Blind adventurer to tackle Antarctica
Johannesburg – Blind adventurer and motivational speaker Hein Wagner will take on this year's Antarctica Marathon with seasoned athlete Mike Bailey as part of the 100-man race.
It will be the first time in history that a blind person participates in this extreme endurance event, which takes place on March 7.
As part of their preparation, the duo will train in the cold-room at Cape Union Mart's Adventure Centre at Canal Walk, Century City, from this week onwards.
Wagner has set aside the fact that he has been totally blind from birth to live a fulfilling and abundant life, and never hesitates or stands back from any challenge.
“I've taken on many daring adventures such as the Cape Epic, mountain climbing, sailing from Cape Town to Rio, running several marathons and becoming the fastest blind driver in the world (he holds the World Land Speed record for a blind driver) and am excited to tick this one off my bucket list.
“Mike Bailey approached me around five years ago with the idea to participate in seven marathons on seven continents. I asked him which one was the most difficult of the lot and his answer was the one in Antarctica. Luckily, I've already participated in the New York, Hong Kong and Cape Town marathons.”
On their training for this challenging race, Bailey said: “We've probably had about six to seven runs together over the past three months.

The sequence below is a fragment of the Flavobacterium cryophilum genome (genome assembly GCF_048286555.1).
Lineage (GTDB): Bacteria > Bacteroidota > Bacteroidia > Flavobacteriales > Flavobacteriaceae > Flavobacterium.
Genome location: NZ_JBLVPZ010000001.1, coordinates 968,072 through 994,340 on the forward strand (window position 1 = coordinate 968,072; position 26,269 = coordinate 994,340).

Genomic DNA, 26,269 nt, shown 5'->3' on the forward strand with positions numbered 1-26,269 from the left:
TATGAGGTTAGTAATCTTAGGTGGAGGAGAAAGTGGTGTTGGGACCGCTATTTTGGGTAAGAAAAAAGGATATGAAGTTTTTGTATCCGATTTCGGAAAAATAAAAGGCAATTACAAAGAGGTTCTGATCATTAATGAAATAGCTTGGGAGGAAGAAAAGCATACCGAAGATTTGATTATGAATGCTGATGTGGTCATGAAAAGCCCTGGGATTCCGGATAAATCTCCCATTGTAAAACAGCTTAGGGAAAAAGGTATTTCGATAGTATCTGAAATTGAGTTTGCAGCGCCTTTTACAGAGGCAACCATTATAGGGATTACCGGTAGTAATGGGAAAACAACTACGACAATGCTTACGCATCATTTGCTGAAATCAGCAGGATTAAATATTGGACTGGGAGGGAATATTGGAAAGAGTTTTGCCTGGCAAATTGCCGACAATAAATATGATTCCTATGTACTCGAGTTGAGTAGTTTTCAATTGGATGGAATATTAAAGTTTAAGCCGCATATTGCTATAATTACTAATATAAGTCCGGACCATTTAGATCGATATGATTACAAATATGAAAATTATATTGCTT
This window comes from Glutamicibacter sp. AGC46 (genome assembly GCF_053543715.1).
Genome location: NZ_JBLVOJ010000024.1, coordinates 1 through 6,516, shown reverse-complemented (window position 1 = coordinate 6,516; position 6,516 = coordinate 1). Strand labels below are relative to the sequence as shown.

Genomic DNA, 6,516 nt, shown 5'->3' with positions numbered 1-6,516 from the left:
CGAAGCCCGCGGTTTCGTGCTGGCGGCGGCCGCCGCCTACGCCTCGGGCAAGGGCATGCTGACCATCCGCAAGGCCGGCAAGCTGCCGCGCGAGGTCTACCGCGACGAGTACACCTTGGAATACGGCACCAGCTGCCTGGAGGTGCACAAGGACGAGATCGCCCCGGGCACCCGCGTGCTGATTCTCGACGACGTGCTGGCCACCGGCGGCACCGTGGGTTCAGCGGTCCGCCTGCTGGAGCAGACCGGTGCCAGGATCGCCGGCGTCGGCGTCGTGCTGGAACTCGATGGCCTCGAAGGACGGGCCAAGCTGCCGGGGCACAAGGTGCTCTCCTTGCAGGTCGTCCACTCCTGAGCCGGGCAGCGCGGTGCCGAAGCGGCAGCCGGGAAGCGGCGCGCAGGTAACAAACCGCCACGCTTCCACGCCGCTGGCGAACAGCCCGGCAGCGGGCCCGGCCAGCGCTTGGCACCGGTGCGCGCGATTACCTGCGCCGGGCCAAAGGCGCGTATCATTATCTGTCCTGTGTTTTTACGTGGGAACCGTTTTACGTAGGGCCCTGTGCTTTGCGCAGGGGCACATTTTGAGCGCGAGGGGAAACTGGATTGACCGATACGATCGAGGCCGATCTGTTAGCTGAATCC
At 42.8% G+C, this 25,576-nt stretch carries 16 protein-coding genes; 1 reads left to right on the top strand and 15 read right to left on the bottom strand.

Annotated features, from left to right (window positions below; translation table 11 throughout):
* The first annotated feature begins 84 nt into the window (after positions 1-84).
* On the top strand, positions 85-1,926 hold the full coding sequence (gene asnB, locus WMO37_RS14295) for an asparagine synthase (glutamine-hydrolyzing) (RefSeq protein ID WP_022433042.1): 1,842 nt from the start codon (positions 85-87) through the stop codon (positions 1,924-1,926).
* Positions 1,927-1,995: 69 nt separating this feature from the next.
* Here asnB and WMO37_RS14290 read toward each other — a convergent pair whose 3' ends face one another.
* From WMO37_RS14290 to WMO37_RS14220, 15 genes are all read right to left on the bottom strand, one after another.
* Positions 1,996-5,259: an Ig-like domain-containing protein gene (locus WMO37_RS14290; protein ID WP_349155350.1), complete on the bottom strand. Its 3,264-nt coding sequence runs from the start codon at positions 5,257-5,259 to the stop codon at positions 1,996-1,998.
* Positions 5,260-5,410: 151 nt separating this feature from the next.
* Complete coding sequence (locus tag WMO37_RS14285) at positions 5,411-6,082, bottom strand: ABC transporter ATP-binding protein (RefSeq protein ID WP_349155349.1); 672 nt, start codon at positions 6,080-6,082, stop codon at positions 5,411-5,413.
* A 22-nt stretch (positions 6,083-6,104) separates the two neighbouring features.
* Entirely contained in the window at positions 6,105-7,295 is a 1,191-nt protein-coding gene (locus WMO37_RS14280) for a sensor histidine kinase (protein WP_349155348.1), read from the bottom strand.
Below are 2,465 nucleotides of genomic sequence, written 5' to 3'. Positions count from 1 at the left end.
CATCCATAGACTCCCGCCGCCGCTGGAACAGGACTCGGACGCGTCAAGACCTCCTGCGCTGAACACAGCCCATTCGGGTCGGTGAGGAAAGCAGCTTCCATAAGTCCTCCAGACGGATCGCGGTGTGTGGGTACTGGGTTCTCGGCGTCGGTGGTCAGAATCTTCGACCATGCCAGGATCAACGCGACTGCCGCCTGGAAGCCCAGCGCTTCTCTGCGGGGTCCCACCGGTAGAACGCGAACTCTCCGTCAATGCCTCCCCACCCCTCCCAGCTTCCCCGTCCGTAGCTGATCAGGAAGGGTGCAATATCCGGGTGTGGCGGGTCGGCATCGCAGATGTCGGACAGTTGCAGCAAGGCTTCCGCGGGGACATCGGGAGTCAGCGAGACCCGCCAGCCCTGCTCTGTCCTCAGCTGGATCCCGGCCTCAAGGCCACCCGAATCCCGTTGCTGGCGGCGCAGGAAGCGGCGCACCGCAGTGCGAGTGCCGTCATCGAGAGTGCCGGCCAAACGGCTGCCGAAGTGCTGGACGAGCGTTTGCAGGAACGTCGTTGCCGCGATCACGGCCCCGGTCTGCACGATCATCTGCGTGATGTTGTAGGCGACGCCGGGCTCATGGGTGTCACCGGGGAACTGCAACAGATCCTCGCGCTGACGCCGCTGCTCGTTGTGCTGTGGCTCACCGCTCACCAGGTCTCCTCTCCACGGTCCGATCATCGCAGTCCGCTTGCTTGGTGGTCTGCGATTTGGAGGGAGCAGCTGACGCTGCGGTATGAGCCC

“I think it will be great to train in the cold-room for a number of different reasons, such as getting the right layers of gear together and learning what parts of the body get cold and what to do about it. It will also help us to mentally adjust to the minus 18 degrees and being confident that our bodies can adjust to these temperatures.”
Bailey added: “It will further assist us in getting the balance right between generating enough heat to keep the body core warm relative to the outside temperature. We only started training in the cold-room on Saturday.”
The marathon offers two options Ä a half marathon of 21.1km and a full one of 42.2 km, which is the one Wagner and Bailey will be competing in.
Wagner said: “The biggest challenge of this race is the unpredictable weather. On a nice day it can be minus 10 degrees Centigrade, with little wind, but just the next day it can be colder with gale force, icy winds.
“In my case the wind plays a major role – the harder it blows, the less I can hear what's going on around me, especially instructions from Mike. The terrain is also very uneven, with ice and slush making up most of it.”
Bailey adds: “Just to give you some perspective – reading glasses mist up in 15 seconds, a 2-litre coke freezes solid in 20 minutes, your extremities – toes, fingers and ears – feel the cold the most. It takes a long time to warm up and the rubber under your running shoes goes rock hard and freezes, as there is no friction to keep it flexible.”
Not only is the race treacherous, but the journey there as well. They depart from the world's most southern city, Ushuaia, on a Russian reconnaissance boat. It takes around two days to get to Antarctica and the route will take them through the Drake Passage.
Wagner still wants to pilot a Boeing filled to the brim with passengers from London to Cape Town, a dream that could become a reality soon.
He will participate in this extreme race to promote the abilities of those living with disabilities and to raise funds and create awareness of the VisionTrust, a non-profit organisation he founded in mid-2008, which strives to make the world as we know it a more accessible place for people living with disabilities. – Sapa